Sunday, November 13, 2016

More thoughts of this "Evangelical" Christian in the aftermath of 11/8

First, a few links:
  • I have thought fleetingly of dropping the term "Evangelical" as my own self-description as a Christian. Just because, especially since 81% of us just voted for Trump, the term has come to have associations that actually impede the progress of the Gospel. To put it another way, because of these associations, the term becomes a barrier between me and others when I may have an opportunity to share my own testimony. But here is one who says no, despite everything, he's sticking with the term.
  • Then there's this author, who says, "If only Jesus were the stumbling block and scandal to the Evangel, not White Evangelicals’ political uniformity."
My take: As a Christian, I'm going to lean toward mercy, and that must be reflected in my voting as in everything else. As Hauerwas says, "the Gospel is not information, it is a way of life." In other words, there should be no separation, no conflict, between faith and doing. And that includes voting. We like to rail against legalists in our theological conversations, but when it comes to the real world we are often the stiff-backed legalists. Like secular Pharisees we keep on supporting new and more stringent laws and see no reason not to fill our jails with yet more people, always under the guise of love-of-country. Since when, though, does patriotism trump mercy in the Christian conscience. In the name of patriotism some of us now want to throw people in jail for burning the flag.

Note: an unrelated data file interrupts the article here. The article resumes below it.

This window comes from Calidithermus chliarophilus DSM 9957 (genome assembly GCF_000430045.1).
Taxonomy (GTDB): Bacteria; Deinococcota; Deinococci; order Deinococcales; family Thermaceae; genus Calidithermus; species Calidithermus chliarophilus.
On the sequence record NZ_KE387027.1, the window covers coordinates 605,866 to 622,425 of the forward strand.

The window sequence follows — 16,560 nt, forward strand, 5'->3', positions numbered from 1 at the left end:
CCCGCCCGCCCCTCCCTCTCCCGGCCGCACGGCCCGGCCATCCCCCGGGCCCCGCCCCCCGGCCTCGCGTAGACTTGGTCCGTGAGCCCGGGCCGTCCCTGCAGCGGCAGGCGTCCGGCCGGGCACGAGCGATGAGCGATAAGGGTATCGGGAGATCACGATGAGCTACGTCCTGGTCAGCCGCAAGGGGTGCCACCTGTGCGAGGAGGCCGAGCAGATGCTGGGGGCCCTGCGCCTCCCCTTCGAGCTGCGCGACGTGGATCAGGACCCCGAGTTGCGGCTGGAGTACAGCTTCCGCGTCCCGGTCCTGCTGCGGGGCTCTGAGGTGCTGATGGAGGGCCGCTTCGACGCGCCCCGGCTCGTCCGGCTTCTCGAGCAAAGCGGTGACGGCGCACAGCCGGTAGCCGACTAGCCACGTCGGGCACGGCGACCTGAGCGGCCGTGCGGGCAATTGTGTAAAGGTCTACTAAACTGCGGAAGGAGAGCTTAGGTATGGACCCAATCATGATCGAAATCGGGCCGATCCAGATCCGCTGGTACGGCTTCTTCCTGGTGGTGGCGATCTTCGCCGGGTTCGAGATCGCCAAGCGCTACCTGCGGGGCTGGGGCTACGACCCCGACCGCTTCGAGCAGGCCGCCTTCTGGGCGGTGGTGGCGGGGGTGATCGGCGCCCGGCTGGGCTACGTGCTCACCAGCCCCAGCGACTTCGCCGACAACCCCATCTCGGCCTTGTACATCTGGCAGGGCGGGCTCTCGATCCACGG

But as I was saying, I'm going to lean toward mercy. I tell you, something greater than the legal code is here. Something greater than ICE is here. Something greater than Republican lock-step is here. Something greater than fear of being associated with the liberals is on the scene. Something greater than border walls and KEEP OUT signs. Something greater not only than Make America Great Again hats, but greater even than America. Greater than identity politics. The love of God, when it once enters our hearts, makes us strangers and aliens ourselves. Our stake in this country is not as rooted as our stake in the Kingdom. In the Kingdom we are rooted, in this world we are wayfaring strangers. And it is because we are strangers that we welcome the stranger. 

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